Essay On Immanuel Kant And John Stuart Mill

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Immanuel Kant and John Stuart Mill demonstrate two contrasting moral theories. The philosophers have very different ideas about ethics and happiness. Immanuel Kant, author of “Duty and Reason”, believed in the morality of the good will and duty. According to Kant, happiness is an emotion unable to be controlled while motive is controllable; therefore, duty is the most important aspect of leading a moral life. Conversely, John Stuart Mill, who wrote, “The Greatest Happiness Principle”, is well known as a utilitarian, who stress the greatest happiness for the greatest amount. While they may have disagreed about what makes an action ethical, Kant and Mill are both extremely significant philosophers. Further acknowledgement of the contrasting …show more content…
He argues that the amount of suffering and happiness is what indicates the morality of an action and thus strongly believes that end results of an action are what help decide a moral action. He claims that an act is good or right insofar as it brings the greatest amount of happiness to the greatest amount of people. By happiness he means pleasure and joy and the lack of pain or suffering. From his point of view, the happiness derived from an action doesn 't even have to be that person 's own. Rather, as long as it makes more people happy than unhappy, it is morally right. It creates an unjust court for the innocent who could be accused by a greater number. The nature of morality of an act for Mill is its consequence which applies only for the greater number. According to Mill, people are still able to be moral even if the moral path doesn 't make them happy because of internal penalty. These rules ensure a person fulfills his or her utilitarian duty, which is ensuring decisions made about actions that cause the least amount of suffering for the fewer amount of people. These penalties are generally demonstrated in a person as guilt or other forms of mentally internal pain. For Mill and utilitarianism, sanctions are inevitable if you don 't abide by the philosophy 's rules. As guilt is often a painful enough reason not to do something, a person does not choose happiness over …show more content…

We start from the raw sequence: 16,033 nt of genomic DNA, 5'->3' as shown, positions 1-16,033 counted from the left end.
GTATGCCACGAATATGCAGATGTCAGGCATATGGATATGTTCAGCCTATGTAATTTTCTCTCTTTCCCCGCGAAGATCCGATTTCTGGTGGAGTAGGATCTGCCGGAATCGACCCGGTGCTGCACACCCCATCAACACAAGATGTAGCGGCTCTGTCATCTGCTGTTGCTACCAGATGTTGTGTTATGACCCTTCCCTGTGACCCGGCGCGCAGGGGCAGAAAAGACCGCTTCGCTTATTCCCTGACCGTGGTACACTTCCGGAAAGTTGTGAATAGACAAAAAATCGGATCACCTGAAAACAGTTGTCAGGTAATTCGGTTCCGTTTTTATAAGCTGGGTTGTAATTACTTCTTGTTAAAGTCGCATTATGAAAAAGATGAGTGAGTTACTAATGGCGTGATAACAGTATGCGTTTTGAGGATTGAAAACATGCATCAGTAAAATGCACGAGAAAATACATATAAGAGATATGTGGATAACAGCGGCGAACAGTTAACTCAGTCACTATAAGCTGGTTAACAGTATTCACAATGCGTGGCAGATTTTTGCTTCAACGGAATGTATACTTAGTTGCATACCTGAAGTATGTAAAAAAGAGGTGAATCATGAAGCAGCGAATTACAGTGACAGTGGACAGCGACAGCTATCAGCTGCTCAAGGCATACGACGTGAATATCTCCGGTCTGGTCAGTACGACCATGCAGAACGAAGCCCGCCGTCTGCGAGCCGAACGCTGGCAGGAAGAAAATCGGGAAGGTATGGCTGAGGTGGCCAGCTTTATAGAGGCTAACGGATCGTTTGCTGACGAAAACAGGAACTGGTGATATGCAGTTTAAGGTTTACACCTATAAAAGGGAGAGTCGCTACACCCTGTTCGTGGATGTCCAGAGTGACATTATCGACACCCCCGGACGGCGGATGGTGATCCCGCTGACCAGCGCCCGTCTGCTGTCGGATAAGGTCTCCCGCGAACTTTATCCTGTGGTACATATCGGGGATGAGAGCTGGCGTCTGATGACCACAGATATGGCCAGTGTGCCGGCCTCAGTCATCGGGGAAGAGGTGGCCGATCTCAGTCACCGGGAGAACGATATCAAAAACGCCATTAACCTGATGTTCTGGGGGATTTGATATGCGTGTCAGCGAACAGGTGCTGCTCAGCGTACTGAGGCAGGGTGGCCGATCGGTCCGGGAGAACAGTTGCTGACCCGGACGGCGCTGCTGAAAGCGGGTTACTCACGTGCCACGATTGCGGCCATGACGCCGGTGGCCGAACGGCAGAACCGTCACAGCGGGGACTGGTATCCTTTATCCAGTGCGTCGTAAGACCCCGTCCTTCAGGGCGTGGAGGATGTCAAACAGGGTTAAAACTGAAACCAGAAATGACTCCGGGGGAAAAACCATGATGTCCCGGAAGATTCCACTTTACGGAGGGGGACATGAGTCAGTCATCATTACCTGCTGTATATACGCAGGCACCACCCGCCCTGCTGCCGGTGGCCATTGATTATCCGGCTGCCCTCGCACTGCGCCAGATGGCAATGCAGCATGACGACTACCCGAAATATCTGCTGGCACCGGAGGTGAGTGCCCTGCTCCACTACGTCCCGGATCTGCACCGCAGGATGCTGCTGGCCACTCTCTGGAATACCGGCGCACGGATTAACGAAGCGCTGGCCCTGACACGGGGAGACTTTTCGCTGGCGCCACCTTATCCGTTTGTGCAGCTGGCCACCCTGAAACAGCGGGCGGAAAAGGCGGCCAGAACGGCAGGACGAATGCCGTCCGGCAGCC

For instance, a child was drowning and you were passing by, it is generally agreed within society that you are obligated to do whatever you can to save that child. This becomes a moral issue when risk is taken into consideration. Both Kant and Mill agree that if you cannot swim and your attempt to save the child would end in increased suffering, then you are morally obligated to not jump into the water. The morality of the issue comes into play when, hypothetically speaking, you do have the ability to swim and thus, theoretically the ability to save the child but you both end up drowning anyway. Kant believes it 's the intention that dictates morality. He would argue that although your actions may cause more suffering in the end, your intentions were good and that is what mattered. Furthermore, he would support this because it supports his theory of the categorical imperative. Hypothetically, your maxim could be something along the lines of, "If an individual they have the ability to save a life, he or she should at least try because it 's his or her duty." This is a maxim that can be universalized. Additionally, it acknowledges that the drowning child is an end and deserves to be saved. On the other hand, if you were only saving this child because of an advantage then you are treating the child as a means to an end, which

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